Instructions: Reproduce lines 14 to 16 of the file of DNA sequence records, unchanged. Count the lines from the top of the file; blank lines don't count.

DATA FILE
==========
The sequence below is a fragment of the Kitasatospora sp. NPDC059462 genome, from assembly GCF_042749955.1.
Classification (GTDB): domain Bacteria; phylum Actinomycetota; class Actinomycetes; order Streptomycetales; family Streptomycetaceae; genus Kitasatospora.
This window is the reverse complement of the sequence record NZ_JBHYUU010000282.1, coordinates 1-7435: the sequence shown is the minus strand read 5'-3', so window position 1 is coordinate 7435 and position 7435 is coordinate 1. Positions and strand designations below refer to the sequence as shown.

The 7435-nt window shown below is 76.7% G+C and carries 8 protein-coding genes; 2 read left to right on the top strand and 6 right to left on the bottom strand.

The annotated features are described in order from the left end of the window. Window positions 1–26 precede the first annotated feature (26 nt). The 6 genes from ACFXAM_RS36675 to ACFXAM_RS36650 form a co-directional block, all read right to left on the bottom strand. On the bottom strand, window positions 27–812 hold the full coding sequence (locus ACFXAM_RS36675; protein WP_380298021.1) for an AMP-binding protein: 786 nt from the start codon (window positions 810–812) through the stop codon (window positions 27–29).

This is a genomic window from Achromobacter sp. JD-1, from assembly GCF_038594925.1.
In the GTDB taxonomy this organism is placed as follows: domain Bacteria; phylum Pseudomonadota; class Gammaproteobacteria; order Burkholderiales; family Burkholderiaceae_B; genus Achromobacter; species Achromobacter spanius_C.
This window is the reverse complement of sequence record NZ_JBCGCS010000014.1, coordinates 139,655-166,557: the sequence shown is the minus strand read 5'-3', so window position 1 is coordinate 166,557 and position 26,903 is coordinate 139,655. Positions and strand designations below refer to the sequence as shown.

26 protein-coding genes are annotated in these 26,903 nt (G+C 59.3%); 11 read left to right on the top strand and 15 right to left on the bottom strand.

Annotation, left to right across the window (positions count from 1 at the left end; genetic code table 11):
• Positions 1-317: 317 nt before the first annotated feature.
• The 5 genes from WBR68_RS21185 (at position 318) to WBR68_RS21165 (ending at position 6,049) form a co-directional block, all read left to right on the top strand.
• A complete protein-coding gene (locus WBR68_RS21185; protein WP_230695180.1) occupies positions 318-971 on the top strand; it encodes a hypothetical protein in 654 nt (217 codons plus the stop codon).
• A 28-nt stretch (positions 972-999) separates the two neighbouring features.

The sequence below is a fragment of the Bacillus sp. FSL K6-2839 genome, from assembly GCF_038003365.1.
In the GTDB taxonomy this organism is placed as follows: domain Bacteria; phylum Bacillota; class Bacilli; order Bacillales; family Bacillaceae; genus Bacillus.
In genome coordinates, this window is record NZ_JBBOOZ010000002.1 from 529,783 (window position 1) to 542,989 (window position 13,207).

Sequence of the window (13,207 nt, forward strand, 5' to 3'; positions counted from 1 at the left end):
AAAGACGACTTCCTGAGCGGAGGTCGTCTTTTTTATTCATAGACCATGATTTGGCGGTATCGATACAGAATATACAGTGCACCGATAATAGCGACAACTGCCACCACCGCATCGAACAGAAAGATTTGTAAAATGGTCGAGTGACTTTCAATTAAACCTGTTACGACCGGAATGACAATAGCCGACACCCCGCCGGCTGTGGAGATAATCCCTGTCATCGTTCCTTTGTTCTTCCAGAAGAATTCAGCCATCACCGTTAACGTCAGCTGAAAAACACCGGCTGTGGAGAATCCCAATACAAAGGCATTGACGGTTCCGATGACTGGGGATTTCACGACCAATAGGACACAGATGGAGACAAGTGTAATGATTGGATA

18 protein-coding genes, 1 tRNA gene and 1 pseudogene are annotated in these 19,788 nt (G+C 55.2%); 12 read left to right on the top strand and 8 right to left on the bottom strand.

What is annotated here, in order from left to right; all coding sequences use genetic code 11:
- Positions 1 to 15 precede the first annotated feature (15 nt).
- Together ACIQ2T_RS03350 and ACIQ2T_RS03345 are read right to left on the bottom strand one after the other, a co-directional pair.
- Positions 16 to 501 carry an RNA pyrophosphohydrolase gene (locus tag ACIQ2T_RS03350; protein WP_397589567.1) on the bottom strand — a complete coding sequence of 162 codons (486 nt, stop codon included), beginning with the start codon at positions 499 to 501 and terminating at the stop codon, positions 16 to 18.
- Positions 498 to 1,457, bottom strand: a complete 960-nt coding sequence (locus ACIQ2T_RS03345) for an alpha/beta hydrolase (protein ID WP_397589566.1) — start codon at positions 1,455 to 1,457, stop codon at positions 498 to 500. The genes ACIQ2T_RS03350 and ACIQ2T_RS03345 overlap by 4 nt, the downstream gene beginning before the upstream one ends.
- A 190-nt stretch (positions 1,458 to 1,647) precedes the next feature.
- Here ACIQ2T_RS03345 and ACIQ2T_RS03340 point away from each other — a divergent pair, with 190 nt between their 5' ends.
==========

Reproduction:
• A 28-nt stretch (positions 972-999) separates the two neighbouring features.

The sequence below is a fragment of the Bacillus sp. FSL K6-2839 genome, from assembly GCF_038003365.1.
In the GTDB taxonomy this organism is placed as follows: domain Bacteria; phylum Bacillota; class Bacilli; order Bacillales; family Bacillaceae; genus Bacillus.